xSine = new Sine(0, 0, 0,width/2); 
  ySine = new Sine(0, 0, 0, height/2);
  ampS = new Sine(0,0,0,0);
  freS = new Sine(0,0,0,0);
  noStroke();
  background(244);
  fill(244,0,0,100);
}

void draw() {
  fill(244,10);
  rect(0,0,width,height);
  fill(0);
//  x = xSine.run(0.01,100);
//  y = ySine.run(0.1,70);
  size =  map(noise(t),0,1,10,244);
  //color of dots 
  if(frameCount % (int)random(1,90) == 0 ) fill(size,0,0,200);
  if(frameCount % (int)random(1,100) == 0){  q = 0.01;}
  else q = 0.1;
  //change these numbers
  amp = ampS.run(num,250);
  fre = freS.run(q,q);
  x = xSine.run(fre,amp);
  y = ySine.run(0.1,amp);
  //float s = ampS.run(0.001,2);
  float sz = random(20);
  ellipse(x, y,sz, sz);
  t+=1;
}

void keyPressed(){
 switch(keyCode){
  case UP:
    num+=0.001;
    break;
  case DOWN:
    num-=0.001;
    break;
 } 

}
class Wave {
  float freq, time, amp, off;

  Wave(float _time, float _freq, float _amp, float _off) {
    time = _time;
    freq = _freq;
    amp = _amp;
    off = _off;
  }
  void update() {
    time+=freq;
  }

  float run(float _freq, float _amp) {
    freq = _freq;
    amp = _amp;
    update();
    return wave();
  }

  float wave() {
    return 0;
  }
}

class Sine extends Wave {
  Sine(float t, float f, float a, float o) {
    super(t, f, a, o);
  }

  float wave() {
    return sin(time)*amp+off;
  }
}

CEI #000005 – Three Arcs in One

Here’s the final resulting variations of waves. They’re short but every combination of 3 waves are aesthetically pleasing. Each combination produce curves that are pencil-like with different stroke widths. The sketch starts off with a line being drawn in the middle to set the mood and then surprises the audience with organic looking lines.
week5_pattern_01

week5_pattern_03

week5_pattern_02

c

//crzikrn
//3 waves at a time
//alternates between sin and cos waves.

float x;
float y;
float t1=0;
float t2=0;
float t3=0;
float r = 100;
boolean tf = false;
float range;
int size = width;
int count = 0;

void setup() {
  frameRate(1000);
  size(720, 480);
  background(244);
  noStroke();
  fill(11, 1);
}

void draw() {
  translate(width/2, 0);

  //initates
  if (tf == false) {
    x = waveCos(2, size);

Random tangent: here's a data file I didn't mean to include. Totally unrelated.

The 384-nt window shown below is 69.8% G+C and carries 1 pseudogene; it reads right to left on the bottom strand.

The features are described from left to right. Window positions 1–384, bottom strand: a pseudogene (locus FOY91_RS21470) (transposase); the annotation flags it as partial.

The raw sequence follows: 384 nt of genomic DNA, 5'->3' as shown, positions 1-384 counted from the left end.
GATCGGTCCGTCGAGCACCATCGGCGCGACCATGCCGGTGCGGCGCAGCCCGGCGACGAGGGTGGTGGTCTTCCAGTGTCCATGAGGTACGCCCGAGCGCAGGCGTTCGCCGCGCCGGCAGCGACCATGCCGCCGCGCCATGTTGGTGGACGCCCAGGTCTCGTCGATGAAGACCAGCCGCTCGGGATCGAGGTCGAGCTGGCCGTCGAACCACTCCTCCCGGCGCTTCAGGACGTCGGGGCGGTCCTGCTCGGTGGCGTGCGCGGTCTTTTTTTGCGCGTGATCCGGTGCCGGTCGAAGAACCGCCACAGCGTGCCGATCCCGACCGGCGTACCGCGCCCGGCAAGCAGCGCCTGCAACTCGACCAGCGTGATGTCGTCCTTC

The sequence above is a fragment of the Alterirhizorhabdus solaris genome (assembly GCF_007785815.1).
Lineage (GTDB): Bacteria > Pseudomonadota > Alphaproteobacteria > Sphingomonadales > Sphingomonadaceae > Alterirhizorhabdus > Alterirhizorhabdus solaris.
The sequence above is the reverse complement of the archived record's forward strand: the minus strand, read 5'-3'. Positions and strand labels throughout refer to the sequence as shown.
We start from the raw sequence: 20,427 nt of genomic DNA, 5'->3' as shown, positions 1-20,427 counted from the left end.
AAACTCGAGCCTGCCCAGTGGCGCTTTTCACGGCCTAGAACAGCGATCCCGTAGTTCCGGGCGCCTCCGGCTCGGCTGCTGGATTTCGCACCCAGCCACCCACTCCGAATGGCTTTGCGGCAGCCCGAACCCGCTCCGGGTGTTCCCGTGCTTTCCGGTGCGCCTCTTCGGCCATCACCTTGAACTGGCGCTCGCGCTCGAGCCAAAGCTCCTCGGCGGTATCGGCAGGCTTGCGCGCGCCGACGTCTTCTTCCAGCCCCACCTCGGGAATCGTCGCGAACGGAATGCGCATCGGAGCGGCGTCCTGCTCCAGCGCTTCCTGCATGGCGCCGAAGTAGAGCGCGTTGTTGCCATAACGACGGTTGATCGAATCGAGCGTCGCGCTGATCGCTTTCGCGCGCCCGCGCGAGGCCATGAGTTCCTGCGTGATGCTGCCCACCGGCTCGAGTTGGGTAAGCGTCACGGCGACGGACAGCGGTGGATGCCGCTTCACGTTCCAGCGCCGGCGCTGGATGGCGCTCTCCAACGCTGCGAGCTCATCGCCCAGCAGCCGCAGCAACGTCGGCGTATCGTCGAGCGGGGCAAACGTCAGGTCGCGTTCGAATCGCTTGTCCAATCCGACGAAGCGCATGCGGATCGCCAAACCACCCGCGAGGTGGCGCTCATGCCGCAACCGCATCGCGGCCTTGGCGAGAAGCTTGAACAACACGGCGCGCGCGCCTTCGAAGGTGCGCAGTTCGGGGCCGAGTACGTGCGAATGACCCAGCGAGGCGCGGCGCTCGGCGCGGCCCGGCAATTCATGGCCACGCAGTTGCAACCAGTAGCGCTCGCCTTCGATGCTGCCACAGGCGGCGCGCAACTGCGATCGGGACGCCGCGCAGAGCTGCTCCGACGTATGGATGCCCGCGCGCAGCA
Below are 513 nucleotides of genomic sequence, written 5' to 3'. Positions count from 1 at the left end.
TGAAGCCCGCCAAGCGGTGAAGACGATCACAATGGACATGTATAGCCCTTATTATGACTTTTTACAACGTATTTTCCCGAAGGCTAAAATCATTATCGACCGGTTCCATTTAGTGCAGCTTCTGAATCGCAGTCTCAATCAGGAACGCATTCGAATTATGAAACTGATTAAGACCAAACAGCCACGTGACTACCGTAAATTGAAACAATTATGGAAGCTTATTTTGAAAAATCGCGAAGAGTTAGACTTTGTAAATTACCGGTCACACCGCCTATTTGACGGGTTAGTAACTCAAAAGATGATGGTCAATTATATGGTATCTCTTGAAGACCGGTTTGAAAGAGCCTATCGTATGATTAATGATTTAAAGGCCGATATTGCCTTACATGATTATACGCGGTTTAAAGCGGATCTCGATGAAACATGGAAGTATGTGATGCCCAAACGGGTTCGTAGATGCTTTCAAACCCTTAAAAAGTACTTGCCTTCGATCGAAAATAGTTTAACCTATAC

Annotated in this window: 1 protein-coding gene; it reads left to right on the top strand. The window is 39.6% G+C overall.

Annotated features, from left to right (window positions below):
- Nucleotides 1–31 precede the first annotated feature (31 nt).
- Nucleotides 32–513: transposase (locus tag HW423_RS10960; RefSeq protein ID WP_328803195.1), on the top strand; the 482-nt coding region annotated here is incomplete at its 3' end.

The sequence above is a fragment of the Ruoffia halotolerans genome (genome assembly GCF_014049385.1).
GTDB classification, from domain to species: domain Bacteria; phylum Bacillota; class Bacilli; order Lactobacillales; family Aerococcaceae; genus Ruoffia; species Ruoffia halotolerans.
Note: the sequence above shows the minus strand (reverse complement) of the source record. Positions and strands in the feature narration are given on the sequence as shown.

y = t2;

    strokeWeight(2);
  } 
  
  //the sin and cos waves alternations
  else {
    if (random(1)<5) {
      x = waveCos(1, size);
    } 
    else {
      x = waveSin(1, size);
    }
    y = t1;
    strokeWeight(0.3);
  }

  ellipse(x, y, 2, 2);
  
  //increasing t
  t1+=range;
  t2+=0.1;
  t3+=0.01;

  if (y > height) {
    count++;
    //restart every 3 waves
    if (count%5 == 0) {
      background(244);
      count = 0;
    }
    fill(11, random(10,40));
    translate(width/2, height/2);
    range = random(1)*1.3;
    size = (int)(random(1)*width/3);
    tf = !tf;
    t1 = 0;
  }
  println("count: "+count);
  println(t1);
  println(tf);
}

float waveSin(float f, float a) {
  return sin(f*t1)*a;
}

float waveCos(float _f, float _a) {
  return cos(_f*t3)*_a;
}

GSD #000000 – Peg Initiation

Ah woo hoo! Fun but frustrating

<script src="js/sugar.js"></script>
<script src="js/peg.js"></script>
<script src="js/plt.js"></script>

<title>Numbers</title>

<grammar>
<!-- 
      returns an array of separate characters
      *   : 0 or more
      ?   : 0 or 1
      +   : 1 or more
      /   : or
      []  : any matching character
-->
<!--

  start     = ('5'/'6')+
  -
  start     = (fives / sixes)+
  fives     = '5'+
  sixes     = '6'+
  -
  start     = digits+ { return ";)" }
  digits    = [0123456789a]
  -
  start     = d:digits+ { return typeof d }
  digits    = [0123456789]
  operator   = [+-*/]
  
-->
  start           = add / sub / mult / div
  add             = '(' add:addition {return add;}
  sub             = '(' sub:subtraction {return sub;}
  mult            = '(' mult:multiplication {return mult;}
  div             = '(' div:division {return div;}

  addition        = <!--'+' ' '* a:primary ' '* b:primary ' '* ')' {return a + b;} /-->
                    '+' a:primary+ space ')' {return a.sum()}
                                       
  subtraction     = '-' a:primary space b:primary+ ')' {return a - b;} /
                    '-' a:primary+ ')' {return -a.sum()}
                    
  multiplication  = '*' a:primary space b:primary ')' {return a * b;}

  division        = '/' a:primary space b:primary ')' {return a / b;}

  primary         = objNum / add / sub / mult / div
  objNum          = space a:number {return a}
  number          = d:digit+ { return parseInt( d.join('')) }
  digit           = [0123456789]
  space           = [ ]*
</grammar>

<h3>Numbers Examples</h3>

<h4>Addition</h4>

  <code>(+            5          13 )</code>

  <code>(+ 4 5 5 5)</code>

  <code>(- 26 7 8)</code>

  <code>(+ 3 3 (+ 3 3))</code>

  <code>(+655 7566)</code>

  <code>(+7(+40 5))</code>

  <code>(+1(+2(+3(+4(+5(+6(+7(+8 9))))))))</code>

<h4>Subtraction</h4>

  <code>(-20 3)</code>

  <code>(-30(-10   (- 20 20)))</code>

<h4>Multiplication</h4>

  <code>(*2 4)</code>

  <code>(*3 (*3 3))</code>

<h4>Division</h4>

  <code>(/6 2)</code>

  <code>(/5 (/5 (/3 9)))</code>

<h4>Combination of Operators</h4>

  <code>(-30 (/4 (*3 (+4 2))))</code>